Article Abstract

Heart failure in a semi-urban setting in Cameroon: clinical characteristics, etiologies, treatment and outcome

Authors: Clovis Nkoke, Ahmadou Musa Jingi, Leopold Ndemnge Aminde, Denis Teuwafeu, Cyrille Nkouonlack, Jean Jacques Noubiap, Anastase Dzudie


Background: Heart failure (HF) is a major cause of morbidity and mortality in sub-Saharan Africa. There is limited contemporary data on HF in rural and semi-urban settings in Cameroon in this era of epidemiological transition. We aimed at determining the demographic and clinical characteristics, etiologies treatment and outcome of patients admitted for HF in the Buea Regional Hospital.
Methods: We analyzed data from consecutive adult patients admitted for HF to the medical unit of the Buea regional Hospital between June 2016 and November 2017.
Results: Of the eighty-six consecutive patients admitted for heart failure, 48 (55.5%) were females. Their mean age was 59.4±18.3 years. Hypertension, diabetes mellitus and chronic kidney disease were present in 53.4%, 14% and 5.8% of patients respectively. Etiologies of heart failure were hypertensive heart disease (47.7%), Cor pulmonale (11.6%), dilated cardiomyopathy (9.3%), ischemic heart disease (9.3%), and rheumatic heart disease (5.8%). At discharge, treatment included; loop diuretics (97.9%), angiotensin converting enzyme inhibitors (70.9%), beta blockers (36.9%), and aldosterone antagonist (50.6%). The median length of hospital stay was 7 days, and in hospital case fatality was 12.8%.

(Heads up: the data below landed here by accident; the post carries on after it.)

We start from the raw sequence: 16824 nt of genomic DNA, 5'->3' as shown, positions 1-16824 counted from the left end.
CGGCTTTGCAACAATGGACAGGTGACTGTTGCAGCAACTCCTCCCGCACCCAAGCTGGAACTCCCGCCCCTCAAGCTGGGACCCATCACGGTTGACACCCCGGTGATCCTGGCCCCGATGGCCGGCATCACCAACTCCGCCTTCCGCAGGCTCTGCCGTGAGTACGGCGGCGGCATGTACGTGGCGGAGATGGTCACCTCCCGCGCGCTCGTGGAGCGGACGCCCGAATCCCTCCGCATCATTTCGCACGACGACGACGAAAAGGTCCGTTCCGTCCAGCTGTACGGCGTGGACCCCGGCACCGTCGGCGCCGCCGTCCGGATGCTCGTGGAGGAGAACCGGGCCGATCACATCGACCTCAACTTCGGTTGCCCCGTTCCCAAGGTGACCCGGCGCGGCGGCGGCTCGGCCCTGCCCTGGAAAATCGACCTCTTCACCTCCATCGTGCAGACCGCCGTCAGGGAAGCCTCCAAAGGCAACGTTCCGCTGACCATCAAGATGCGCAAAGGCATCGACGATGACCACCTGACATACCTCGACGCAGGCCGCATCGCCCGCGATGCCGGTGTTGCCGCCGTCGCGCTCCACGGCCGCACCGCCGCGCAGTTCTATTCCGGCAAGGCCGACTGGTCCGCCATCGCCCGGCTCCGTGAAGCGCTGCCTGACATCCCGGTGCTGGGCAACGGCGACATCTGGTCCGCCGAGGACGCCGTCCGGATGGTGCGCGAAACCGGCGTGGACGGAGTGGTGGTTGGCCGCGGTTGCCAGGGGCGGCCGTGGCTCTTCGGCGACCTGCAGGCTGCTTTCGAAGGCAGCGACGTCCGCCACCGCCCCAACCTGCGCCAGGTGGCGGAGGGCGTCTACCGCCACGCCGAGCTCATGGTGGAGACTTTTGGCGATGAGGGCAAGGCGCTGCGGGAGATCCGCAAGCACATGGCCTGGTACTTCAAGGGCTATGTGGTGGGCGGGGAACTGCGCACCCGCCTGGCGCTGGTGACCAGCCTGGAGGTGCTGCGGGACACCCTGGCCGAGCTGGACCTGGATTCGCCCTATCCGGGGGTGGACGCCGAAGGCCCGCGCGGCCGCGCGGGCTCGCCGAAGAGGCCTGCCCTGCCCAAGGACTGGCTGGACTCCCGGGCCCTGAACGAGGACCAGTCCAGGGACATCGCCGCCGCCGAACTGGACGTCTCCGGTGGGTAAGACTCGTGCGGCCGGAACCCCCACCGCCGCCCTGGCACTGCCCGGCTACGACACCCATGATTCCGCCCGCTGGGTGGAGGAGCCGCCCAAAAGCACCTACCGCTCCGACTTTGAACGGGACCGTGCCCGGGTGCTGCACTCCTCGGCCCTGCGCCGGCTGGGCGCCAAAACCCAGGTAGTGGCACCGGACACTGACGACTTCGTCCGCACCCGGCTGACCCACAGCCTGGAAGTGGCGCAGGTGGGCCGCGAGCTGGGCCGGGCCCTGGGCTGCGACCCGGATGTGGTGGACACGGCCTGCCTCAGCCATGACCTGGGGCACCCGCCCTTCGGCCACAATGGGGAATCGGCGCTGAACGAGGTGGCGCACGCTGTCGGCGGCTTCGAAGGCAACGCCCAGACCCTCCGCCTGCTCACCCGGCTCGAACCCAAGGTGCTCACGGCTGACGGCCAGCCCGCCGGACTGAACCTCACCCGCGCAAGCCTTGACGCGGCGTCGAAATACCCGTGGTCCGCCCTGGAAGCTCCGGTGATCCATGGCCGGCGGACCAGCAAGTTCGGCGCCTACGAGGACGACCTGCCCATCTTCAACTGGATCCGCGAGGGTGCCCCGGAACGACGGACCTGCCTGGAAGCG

Conclusions: As reported in other parts of Sub-Saharan Africa, heart failure in this semi-urban Cameroonian population occurs at a younger age, with hypertensive heart disease being the most common cause and associated high in-hospital mortality.